The global COVID-19 pandemic is frightening enough for all of us in the UK, with our great NHS to look after us. But for the Smart Villages team, it is the thought of what the virus could do in poor rural communities in Tanzania, who have no access to healthcare facilities, that is truly terrifying.
One of the biggest concerns of people in Tanzania is the lack of information about the spread of the COVID on a day-to-day basis, and the lack of information on how to best to protect themselves, their families and communities, and what precautions to take.
Our partners Orkenerei FM are the only community radio station broadcasting in Maa, the language of the Maasai people living in northern Tanzania. Most of the station's audience of more than 1.5 million do not speak any other language. But government information on COVID, when it is made available, is only in Swahili and English, which they do not understand.
Our team has been working in the Maasai region for several years on integrated development projects, like bringing electricity to remote villages, incubating entrepreneurial local businesses and helping communities access safe drinking water more reliably. We know for ourselves the power and influence of the radio station for people in a 100km radius of the village of Terat, where it is based. We even helped rewire the station three months ago to make it run more efficiently off the diesel generator they use.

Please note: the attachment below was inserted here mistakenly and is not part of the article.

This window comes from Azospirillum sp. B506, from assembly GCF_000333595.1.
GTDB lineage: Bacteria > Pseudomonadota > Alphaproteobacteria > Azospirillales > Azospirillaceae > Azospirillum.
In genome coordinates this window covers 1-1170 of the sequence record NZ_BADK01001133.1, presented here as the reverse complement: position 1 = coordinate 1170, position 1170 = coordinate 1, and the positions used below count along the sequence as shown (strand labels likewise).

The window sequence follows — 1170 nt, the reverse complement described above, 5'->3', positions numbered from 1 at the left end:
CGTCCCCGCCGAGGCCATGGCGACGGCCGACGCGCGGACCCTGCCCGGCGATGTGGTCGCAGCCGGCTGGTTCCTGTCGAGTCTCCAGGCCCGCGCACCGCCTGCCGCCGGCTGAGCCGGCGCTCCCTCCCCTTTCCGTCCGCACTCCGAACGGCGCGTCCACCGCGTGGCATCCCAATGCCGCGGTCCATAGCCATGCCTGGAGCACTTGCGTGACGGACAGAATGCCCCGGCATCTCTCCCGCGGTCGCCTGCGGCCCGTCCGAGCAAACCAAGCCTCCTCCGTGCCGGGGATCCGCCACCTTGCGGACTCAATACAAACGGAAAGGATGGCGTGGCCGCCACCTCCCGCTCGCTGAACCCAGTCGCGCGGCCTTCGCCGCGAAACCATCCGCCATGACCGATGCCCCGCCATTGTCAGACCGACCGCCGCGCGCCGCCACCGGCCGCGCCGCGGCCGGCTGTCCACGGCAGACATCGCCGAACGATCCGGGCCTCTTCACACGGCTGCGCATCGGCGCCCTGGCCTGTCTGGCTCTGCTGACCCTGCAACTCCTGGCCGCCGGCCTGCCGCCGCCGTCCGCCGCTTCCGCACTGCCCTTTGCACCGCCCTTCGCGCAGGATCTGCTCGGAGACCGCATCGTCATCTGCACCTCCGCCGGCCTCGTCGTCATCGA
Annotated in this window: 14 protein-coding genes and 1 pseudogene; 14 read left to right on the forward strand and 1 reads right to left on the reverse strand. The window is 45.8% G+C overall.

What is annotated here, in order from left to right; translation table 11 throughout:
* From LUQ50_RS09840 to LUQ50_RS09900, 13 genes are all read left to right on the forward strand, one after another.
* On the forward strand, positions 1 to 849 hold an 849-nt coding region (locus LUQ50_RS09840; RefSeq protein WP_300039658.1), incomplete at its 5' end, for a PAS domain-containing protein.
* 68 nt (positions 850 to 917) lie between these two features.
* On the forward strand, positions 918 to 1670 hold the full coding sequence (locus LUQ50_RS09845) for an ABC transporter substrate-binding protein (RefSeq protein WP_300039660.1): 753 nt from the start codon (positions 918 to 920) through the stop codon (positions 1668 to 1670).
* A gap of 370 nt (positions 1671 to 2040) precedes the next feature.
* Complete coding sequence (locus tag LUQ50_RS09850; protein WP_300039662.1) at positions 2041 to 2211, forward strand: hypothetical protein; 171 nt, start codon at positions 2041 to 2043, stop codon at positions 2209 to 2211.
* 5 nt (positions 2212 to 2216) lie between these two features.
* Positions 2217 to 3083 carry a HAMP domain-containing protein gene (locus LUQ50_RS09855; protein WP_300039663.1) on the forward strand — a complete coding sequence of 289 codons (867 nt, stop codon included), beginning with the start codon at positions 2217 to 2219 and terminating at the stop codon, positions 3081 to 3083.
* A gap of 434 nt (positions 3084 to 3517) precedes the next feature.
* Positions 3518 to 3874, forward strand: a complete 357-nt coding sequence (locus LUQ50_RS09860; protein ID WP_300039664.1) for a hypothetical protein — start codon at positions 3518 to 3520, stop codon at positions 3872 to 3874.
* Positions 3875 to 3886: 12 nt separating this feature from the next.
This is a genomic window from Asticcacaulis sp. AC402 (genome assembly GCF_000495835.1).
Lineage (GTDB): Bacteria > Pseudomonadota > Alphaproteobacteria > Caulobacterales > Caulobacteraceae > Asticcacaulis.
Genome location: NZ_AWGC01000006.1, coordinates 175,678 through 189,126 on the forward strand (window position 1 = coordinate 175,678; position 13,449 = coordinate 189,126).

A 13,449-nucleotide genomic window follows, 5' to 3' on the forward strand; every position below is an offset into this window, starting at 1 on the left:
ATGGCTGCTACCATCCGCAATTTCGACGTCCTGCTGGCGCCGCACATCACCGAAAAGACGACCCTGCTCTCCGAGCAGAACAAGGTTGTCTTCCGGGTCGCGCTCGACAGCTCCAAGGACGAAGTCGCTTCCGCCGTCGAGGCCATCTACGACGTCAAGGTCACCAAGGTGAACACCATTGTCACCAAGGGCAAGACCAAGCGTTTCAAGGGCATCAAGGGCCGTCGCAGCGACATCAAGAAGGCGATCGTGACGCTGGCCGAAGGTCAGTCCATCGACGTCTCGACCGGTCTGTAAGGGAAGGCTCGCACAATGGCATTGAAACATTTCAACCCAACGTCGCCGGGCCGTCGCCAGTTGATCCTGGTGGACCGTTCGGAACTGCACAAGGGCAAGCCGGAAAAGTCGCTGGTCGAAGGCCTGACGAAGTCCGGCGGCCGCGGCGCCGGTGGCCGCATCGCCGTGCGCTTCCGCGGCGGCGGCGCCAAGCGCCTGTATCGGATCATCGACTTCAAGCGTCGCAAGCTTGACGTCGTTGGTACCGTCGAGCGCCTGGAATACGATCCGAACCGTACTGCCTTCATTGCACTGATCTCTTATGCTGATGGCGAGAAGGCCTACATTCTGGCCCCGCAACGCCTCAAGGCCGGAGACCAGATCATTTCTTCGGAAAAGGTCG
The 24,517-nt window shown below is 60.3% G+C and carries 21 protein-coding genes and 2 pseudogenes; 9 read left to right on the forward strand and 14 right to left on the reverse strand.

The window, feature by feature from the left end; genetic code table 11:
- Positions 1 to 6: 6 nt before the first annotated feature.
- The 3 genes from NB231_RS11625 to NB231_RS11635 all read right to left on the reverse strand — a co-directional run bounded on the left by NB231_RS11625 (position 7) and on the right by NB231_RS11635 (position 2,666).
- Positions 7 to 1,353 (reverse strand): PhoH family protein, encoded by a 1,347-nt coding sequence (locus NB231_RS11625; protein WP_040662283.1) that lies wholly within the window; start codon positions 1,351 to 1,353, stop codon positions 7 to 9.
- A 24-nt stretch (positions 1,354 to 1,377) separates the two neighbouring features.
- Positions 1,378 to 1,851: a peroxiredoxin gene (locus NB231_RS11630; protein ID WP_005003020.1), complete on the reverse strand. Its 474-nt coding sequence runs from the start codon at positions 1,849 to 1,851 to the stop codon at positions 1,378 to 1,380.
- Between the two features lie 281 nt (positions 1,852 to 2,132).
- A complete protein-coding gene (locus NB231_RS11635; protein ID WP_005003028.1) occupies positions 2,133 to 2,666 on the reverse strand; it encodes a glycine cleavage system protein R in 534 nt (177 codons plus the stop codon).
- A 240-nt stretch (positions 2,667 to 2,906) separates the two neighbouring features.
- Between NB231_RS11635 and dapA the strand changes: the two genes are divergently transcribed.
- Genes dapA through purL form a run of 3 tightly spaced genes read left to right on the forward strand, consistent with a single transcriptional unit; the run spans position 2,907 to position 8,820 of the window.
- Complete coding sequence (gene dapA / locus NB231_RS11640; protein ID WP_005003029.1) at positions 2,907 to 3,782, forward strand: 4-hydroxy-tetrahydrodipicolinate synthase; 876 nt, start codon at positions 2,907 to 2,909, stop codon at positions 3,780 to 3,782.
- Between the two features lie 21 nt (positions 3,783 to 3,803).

Now more than ever, the radio station may be - quite literally - a lifeline to people who have no other way of accessing up-to-date, accurate public health information in a language they can understand, and be able to discuss their concerns, their questions and their fears with experts who understand them and their culture. Otherwise they will have nothing more than hearsay and word-of-mouth to rely on.
But the pandemic, and growing movement restrictions, are making it harder than ever for the radio station to sell the advertising on which it depends. Without the ad sales, they cannot afford the diesel to keep the generator running. We feel very strongly that, to help the Maasai population through this pandemic, it is essential that the radio station remain on air.
We have already donated several weeks of fuel to them ourselves. But now we are trying to raise the funds for 4 months of fuel and maintenance for their generator, to guarantee the radio can remain on-air throughout this frightening period.
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